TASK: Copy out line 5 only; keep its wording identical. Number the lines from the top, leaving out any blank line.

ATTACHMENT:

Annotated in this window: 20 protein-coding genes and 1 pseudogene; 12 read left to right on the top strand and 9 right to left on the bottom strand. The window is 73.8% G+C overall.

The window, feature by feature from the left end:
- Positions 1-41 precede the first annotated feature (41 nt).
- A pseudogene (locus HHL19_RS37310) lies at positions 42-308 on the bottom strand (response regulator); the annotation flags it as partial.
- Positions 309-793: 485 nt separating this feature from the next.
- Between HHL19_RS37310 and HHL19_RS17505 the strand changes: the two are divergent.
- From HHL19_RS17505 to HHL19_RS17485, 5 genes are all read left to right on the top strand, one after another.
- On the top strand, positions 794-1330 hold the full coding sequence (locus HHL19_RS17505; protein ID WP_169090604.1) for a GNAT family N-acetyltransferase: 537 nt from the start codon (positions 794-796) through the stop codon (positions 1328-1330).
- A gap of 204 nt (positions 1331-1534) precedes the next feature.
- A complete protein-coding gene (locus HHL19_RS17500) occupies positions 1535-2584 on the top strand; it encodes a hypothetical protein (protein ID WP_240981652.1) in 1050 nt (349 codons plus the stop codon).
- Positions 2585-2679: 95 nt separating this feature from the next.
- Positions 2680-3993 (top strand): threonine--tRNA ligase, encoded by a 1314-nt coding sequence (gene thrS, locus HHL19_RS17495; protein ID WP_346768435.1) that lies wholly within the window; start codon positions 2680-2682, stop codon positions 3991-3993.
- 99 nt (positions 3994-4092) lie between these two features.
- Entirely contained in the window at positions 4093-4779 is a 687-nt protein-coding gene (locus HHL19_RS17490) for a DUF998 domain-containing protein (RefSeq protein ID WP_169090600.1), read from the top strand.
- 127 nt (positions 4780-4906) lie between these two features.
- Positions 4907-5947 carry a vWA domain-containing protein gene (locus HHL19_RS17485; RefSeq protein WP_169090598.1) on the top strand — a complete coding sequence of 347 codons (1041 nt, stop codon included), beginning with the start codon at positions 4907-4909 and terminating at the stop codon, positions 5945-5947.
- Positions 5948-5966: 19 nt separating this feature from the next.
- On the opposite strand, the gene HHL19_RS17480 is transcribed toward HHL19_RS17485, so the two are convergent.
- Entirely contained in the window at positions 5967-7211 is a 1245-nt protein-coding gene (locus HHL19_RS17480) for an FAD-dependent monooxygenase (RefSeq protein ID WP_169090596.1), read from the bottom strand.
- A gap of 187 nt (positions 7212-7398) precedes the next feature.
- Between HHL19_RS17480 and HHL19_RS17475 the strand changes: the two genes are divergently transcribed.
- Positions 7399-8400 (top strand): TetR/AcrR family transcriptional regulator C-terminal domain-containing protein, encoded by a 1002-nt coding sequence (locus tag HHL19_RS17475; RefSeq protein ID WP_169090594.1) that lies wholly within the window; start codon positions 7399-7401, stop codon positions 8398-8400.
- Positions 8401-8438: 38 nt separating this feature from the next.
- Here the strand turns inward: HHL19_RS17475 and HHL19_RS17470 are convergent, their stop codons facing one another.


- Positions 309-793: 485 nt separating this feature from the next.